PICO BLVD — A man with a semi-automatic rifle killed at least four people and wounded several others Friday as he carried out a deadly rampage across several blocks of the Pico Neighborhood before police shot him dead in the Santa Monica College Library.
The violence began around 11:50 a.m. when the gunman, dressed in all black and wearing what appeared to be a ballistic jacket, opened fire on a house on the 2000 block of Yorkshire Avenue, Santa Monica Police Chief Jacqueline Seabrooks said.
When authorities responded they found the house engulfed in flames. Inside Santa Monica fire fighters found two bodies.
Officials said Friday night that the killings began as a domestic violence incident and the victims in the home were the gunman’s father and brother. The officials spoke on condition of anonymity because they were not authorized to publicly discuss the case.
Police had not released the identity of the shooter or the victims by presstime.
As the house burst into flames, the shooter wounded a woman in a car before moving toward the campus, spraying bullets as he went. Police said he opened fire on a Big Blue Bus near the intersection of Pico and Cloverfield boulevards, a police car and other vehicles, as well as bystanders and pedestrians.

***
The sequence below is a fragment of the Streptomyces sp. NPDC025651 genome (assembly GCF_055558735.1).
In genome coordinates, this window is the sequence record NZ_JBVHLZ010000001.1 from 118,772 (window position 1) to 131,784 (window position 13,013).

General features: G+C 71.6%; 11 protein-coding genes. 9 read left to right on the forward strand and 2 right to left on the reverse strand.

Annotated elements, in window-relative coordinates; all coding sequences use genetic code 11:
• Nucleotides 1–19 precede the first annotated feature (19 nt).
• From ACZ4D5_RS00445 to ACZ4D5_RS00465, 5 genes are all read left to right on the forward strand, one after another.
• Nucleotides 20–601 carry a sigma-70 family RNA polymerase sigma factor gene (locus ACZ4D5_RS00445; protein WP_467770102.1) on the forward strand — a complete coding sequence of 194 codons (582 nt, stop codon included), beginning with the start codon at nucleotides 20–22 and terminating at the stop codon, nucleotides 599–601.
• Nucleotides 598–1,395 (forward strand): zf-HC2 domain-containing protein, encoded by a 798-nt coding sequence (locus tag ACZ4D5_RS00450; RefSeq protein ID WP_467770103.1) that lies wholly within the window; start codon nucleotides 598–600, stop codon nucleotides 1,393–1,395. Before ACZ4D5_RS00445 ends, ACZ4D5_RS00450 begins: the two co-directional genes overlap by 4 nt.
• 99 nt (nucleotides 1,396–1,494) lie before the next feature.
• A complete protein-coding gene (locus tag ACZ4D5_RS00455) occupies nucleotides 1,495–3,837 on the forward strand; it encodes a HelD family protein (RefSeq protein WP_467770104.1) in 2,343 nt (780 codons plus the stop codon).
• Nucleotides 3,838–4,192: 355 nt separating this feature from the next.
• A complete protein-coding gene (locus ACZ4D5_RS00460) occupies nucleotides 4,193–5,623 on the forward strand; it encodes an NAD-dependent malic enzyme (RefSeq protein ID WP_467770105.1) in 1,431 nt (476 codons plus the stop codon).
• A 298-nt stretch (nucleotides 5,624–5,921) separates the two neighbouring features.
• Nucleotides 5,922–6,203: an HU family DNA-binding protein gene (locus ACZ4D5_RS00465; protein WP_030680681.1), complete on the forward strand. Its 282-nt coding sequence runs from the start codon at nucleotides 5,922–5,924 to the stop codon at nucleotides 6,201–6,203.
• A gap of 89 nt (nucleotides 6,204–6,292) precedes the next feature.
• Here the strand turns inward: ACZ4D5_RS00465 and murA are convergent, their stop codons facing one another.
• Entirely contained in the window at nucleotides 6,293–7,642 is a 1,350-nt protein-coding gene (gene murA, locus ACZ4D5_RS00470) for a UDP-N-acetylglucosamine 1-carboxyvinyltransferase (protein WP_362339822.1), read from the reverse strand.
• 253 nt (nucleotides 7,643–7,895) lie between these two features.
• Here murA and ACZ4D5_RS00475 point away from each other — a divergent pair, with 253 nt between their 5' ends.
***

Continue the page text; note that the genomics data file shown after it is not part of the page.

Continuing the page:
The driver of an SUV leaving a campus parking lot was killed and two passengers were wounded as the car crashed through a block wall.
From there, the gunman entered the campus, fatally wounding a woman as he made his way toward the college’s library, where students were studying for final exams.
“We saw a woman get shot in the head,” said administrative assistant Trena Johnson, who looked out the window of the dean’s office, where she works, when she heard gunfire. “I haven’t been able to stop shaking.”
Inside the library, students reported hearing gunfire and screams.
“I was totally scared to death and I can’t believe it happened so fast,” said Vincent Zhang, a 20-year-old economics major who said he heard a woman pleading, “No, no. Please, no.”
Officers engaged with the suspect and shot and killed him on scene.
The shooting spree unfolded about 3 miles from where President Barack Obama was attending a fundraising luncheon.
Secret Service spokesman Max Milien said the agency was aware of the shooting but it had no impact on the president’s event.
After the gunman was killed, police wearing helmets and armed with shotguns and rifles searched the campus for a possible second shooter. A man dressed entirely in black, the words “Life is a Gamble” on the back of his sweatshirt, was seen being led away in handcuffs.
Sgt. Richard Lewis, a Santa Monica police spokesman, said at a news conference Friday night that the man was questioned and released, and he is not a suspect.